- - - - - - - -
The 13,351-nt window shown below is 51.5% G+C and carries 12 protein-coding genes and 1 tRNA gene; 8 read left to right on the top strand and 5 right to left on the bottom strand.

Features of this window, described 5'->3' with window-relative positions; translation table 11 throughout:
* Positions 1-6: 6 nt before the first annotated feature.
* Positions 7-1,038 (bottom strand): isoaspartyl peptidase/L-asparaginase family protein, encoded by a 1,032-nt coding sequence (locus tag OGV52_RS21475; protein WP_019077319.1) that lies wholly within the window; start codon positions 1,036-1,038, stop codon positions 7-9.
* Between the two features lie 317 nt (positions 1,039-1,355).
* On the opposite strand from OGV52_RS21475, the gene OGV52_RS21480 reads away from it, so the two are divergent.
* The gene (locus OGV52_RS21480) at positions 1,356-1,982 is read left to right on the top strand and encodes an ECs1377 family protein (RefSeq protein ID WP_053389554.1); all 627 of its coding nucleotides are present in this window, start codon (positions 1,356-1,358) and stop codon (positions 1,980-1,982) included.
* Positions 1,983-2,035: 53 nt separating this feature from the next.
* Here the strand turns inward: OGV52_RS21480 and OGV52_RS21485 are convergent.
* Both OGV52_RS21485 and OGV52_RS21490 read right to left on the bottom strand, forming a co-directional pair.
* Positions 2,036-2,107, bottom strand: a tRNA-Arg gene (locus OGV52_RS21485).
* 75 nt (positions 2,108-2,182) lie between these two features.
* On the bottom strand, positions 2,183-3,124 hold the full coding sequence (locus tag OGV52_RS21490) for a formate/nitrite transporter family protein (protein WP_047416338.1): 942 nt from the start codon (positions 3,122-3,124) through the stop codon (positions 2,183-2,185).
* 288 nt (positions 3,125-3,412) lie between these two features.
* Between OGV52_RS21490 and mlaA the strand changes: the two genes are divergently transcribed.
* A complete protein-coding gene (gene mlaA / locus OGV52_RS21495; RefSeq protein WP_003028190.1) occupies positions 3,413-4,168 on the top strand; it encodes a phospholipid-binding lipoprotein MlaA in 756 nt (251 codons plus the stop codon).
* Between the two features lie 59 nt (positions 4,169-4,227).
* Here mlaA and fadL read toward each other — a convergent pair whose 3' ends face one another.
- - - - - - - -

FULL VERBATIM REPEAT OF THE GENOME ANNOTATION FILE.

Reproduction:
The 13,351-nt window shown below is 51.5% G+C and carries 12 protein-coding genes and 1 tRNA gene; 8 read left to right on the top strand and 5 right to left on the bottom strand.

Features of this window, described 5'->3' with window-relative positions; translation table 11 throughout:
* Positions 1-6: 6 nt before the first annotated feature.
* Positions 7-1,038 (bottom strand): isoaspartyl peptidase/L-asparaginase family protein, encoded by a 1,032-nt coding sequence (locus tag OGV52_RS21475; protein WP_019077319.1) that lies wholly within the window; start codon positions 1,036-1,038, stop codon positions 7-9.
* Between the two features lie 317 nt (positions 1,039-1,355).
* On the opposite strand from OGV52_RS21475, the gene OGV52_RS21480 reads away from it, so the two are divergent.
* The gene (locus OGV52_RS21480) at positions 1,356-1,982 is read left to right on the top strand and encodes an ECs1377 family protein (RefSeq protein ID WP_053389554.1); all 627 of its coding nucleotides are present in this window, start codon (positions 1,356-1,358) and stop codon (positions 1,980-1,982) included.
* Positions 1,983-2,035: 53 nt separating this feature from the next.
* Here the strand turns inward: OGV52_RS21480 and OGV52_RS21485 are convergent.
* Both OGV52_RS21485 and OGV52_RS21490 read right to left on the bottom strand, forming a co-directional pair.
* Positions 2,036-2,107, bottom strand: a tRNA-Arg gene (locus OGV52_RS21485).
* 75 nt (positions 2,108-2,182) lie between these two features.
* On the bottom strand, positions 2,183-3,124 hold the full coding sequence (locus tag OGV52_RS21490) for a formate/nitrite transporter family protein (protein WP_047416338.1): 942 nt from the start codon (positions 3,122-3,124) through the stop codon (positions 2,183-2,185).
* 288 nt (positions 3,125-3,412) lie between these two features.
* Between OGV52_RS21490 and mlaA the strand changes: the two genes are divergently transcribed.
* A complete protein-coding gene (gene mlaA / locus OGV52_RS21495; RefSeq protein WP_003028190.1) occupies positions 3,413-4,168 on the top strand; it encodes a phospholipid-binding lipoprotein MlaA in 756 nt (251 codons plus the stop codon).
* Between the two features lie 59 nt (positions 4,169-4,227).
* Here mlaA and fadL read toward each other — a convergent pair whose 3' ends face one another.